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Getting Started With Parallella (with Gotchas)

Intro to parallel programming with the Parallella, an 18-core computer the size of a credit card or Raspberry Pi.
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Last updated 8/2016
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  • 36 mins on-demand video
  • 1 Supplemental Resource
  • Full lifetime access
  • Access on mobile and TV
  • Certificate of Completion
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In this course, you'll learn how to program the Parallella-16 board, gain a basic understanding of the advantages and disadvantages of parallel programming, and take a look at a common parallel programming model used by Google for data analytics. You'll start by learning how to connect to the Parallella via the command line and SSH, before running some of the example programs that come preinstalled. We'll show you how the examples work and why they are well-suited for the Parallella, and then start writing our own programs in Python and C. All the code snippets, commands, and guides used in the lectures are available, making it easy to debug your programs or poke through the code to see how it works. The course will probably take about three hours (plus time to burn the SD card,) and by the end you'll be able to write simple programs on the Parallella and understand the tradeoffs that come with parallel programming. 

Who is the target audience?
  • This course is meant for people who have a Parallella board but aren't sure how to start using it. If you're already familiar with the Parallella and are looking to create advanced programs written in parallel, this course probably isn't for you.
  • Instructions in this course are geared toward computers running OSX or Linus, so if you have a Windows computer you may want to install Linux before beginning the course
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What Will I Learn?
Learn to set up and start using a Parallella computer
Run example programs already loaded on the Parallella
Write and run programs for the Parallella in Epython
Write and run programs for the Parallella in C
Rewrite an existing program to run on the Parallella
View Curriculum
  • You'll be more comfortable with this course if you are already familiar with the Unix command line and have some experience with Python and/or C
  • Before starting this course, make sure that you have a Parallella-16 board, a computer running Linux or OSX with an SD card reader, a 16 or 32 GB MicroSD card, a network switch, at least 3 ethernet cables, and access to high-speed internet
  • You should have LanScan and Wget (or substitutes) installed on your computer
Curriculum For This Course
Expand All 7 Lectures Collapse All 7 Lectures 35:46
Getting Started with Parallella
4 Lectures 14:31

An introduction to parallelism and the Parallella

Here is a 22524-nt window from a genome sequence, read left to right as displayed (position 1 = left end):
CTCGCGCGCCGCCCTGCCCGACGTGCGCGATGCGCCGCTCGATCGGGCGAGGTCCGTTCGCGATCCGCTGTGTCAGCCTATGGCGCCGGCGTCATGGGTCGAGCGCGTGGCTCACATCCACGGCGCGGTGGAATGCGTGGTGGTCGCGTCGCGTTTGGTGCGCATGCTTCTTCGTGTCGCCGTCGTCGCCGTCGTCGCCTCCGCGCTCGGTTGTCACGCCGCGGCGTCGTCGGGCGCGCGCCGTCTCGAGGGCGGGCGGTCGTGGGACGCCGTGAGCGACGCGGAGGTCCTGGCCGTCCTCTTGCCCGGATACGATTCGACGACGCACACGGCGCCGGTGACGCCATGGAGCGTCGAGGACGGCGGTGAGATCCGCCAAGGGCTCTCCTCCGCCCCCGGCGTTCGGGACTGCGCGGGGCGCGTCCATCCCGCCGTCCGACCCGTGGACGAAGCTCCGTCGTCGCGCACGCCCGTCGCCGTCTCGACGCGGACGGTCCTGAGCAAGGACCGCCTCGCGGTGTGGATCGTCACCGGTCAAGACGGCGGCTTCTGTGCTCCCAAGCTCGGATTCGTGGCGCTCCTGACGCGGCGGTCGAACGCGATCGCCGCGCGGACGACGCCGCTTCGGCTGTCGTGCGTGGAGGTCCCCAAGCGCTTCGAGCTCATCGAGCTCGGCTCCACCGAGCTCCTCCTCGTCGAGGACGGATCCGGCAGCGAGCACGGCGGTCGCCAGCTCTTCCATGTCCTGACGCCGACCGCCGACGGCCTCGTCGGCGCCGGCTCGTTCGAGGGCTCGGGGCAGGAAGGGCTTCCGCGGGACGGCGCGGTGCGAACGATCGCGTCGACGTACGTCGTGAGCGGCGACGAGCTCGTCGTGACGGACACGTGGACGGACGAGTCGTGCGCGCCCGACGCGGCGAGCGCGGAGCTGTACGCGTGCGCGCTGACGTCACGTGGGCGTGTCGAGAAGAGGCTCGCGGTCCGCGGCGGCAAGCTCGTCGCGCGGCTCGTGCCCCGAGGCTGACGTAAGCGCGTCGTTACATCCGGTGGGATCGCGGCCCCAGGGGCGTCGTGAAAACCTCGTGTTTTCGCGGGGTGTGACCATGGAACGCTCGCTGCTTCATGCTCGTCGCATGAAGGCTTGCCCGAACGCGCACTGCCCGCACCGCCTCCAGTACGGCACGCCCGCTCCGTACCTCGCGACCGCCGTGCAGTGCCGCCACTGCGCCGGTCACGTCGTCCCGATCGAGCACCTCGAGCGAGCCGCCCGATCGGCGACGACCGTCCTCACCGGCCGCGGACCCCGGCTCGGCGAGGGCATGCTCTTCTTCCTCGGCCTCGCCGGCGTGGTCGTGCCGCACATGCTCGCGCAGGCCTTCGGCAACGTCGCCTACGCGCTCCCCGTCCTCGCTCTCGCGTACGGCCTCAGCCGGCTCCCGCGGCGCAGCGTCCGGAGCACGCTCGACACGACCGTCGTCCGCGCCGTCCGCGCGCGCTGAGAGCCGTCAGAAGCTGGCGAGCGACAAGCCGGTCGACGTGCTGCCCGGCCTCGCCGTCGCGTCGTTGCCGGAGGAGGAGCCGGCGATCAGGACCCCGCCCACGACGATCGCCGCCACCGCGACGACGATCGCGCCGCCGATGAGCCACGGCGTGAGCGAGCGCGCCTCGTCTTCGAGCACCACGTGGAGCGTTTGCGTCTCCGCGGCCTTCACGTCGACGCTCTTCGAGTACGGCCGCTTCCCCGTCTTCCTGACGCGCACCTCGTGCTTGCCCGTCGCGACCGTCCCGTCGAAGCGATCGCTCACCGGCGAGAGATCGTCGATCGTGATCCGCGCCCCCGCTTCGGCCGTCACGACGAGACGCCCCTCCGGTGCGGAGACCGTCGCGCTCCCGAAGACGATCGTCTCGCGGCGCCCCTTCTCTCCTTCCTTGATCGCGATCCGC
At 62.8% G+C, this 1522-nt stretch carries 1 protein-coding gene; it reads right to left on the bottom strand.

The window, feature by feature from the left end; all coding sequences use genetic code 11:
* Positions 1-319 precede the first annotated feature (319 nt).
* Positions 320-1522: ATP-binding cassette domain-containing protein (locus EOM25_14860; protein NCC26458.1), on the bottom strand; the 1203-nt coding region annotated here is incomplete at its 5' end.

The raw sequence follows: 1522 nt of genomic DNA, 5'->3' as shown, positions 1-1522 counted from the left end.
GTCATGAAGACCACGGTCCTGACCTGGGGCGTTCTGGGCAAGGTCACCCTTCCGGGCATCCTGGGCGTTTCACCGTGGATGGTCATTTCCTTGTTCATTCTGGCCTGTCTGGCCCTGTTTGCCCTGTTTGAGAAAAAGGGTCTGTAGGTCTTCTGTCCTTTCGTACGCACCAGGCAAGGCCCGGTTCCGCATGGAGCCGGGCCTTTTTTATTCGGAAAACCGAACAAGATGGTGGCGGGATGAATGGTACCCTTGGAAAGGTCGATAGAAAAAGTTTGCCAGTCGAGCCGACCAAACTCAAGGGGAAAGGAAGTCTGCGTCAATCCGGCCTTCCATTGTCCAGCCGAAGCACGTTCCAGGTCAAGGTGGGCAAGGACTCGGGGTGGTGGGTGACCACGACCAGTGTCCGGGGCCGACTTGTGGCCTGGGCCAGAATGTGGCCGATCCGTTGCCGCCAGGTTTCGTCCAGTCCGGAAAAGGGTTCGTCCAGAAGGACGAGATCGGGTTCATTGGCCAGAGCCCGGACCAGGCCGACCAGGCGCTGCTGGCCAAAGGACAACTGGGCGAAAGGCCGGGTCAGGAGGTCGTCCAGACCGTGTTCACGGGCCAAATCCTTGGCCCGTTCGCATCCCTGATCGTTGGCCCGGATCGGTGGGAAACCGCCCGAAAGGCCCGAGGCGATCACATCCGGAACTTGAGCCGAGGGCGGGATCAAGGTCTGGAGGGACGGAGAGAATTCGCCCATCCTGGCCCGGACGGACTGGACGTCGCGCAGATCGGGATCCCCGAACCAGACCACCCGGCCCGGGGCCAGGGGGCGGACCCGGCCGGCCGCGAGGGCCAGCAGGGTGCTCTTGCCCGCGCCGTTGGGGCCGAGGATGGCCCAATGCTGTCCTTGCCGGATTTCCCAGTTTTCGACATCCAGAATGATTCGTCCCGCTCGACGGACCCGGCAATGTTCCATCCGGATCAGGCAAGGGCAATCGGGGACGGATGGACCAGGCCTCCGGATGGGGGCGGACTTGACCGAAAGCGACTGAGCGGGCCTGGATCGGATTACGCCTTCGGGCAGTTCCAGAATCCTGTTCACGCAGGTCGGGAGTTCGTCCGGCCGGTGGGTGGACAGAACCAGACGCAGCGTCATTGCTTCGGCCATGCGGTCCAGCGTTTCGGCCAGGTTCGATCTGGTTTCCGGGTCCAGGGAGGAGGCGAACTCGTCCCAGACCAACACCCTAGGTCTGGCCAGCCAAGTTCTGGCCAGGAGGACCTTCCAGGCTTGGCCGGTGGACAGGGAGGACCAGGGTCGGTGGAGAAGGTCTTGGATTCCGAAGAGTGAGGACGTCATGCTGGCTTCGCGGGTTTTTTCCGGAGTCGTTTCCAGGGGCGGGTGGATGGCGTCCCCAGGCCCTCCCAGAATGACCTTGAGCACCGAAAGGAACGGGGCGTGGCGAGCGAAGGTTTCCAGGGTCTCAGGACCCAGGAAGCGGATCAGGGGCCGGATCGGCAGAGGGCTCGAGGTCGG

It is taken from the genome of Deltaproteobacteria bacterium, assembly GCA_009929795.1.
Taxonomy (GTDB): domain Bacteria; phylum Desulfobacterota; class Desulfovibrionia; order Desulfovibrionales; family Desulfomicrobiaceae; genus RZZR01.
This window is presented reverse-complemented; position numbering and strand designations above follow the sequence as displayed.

Preview 04:40

How to connect to the Parallella so that you can start using it

Accessing the Parallella

How to run the "Hello World" and "Eprime" example programs available on the Parallella

Preview 02:09

How to run the "Mandelbrot" and "Blobuska" example programs available on the Parallella

Preview 03:39
Programming with Parallella
3 Lectures 21:15

How to download Epython and write programs for the Parallella

Programming with Epython

How to create example programs in C for the Parallella

Programming with C

How to determine if your program should be parallelized

Making Your Program Parallel
About the Instructor
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3 Students
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Software developer. Tech company founder. IoT enthusiast.

Ray Hightower is a software developer, tech company founder, organizer of ChicagoRuby, and creator of WindyCityRails. He is currently exploring parallelism and the Internet of Things.

Hightower founded WisdomGroup in 1994 and sold the company to 8th Light in 2016.

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Ally Huske is an intern at WisdomGroup, a Chicago-based software company. During her internship she has focused on parallelism and artificial life. She is currently working on an artificial life program in Python simulating simple evolution. Ally is also an undergraduate student at MIT interested in studying biology and computer science.

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Thomas Malthouse is a physics major at Reed College in Portland, Oregon; an intern at WisdomGroup; and a C developer with a focus on scientific computing. He's currently working on an n-body gravitational simulator that predicts the trajectories of spacecraft, and investigating the feasibility of using Golang for scientific computing.

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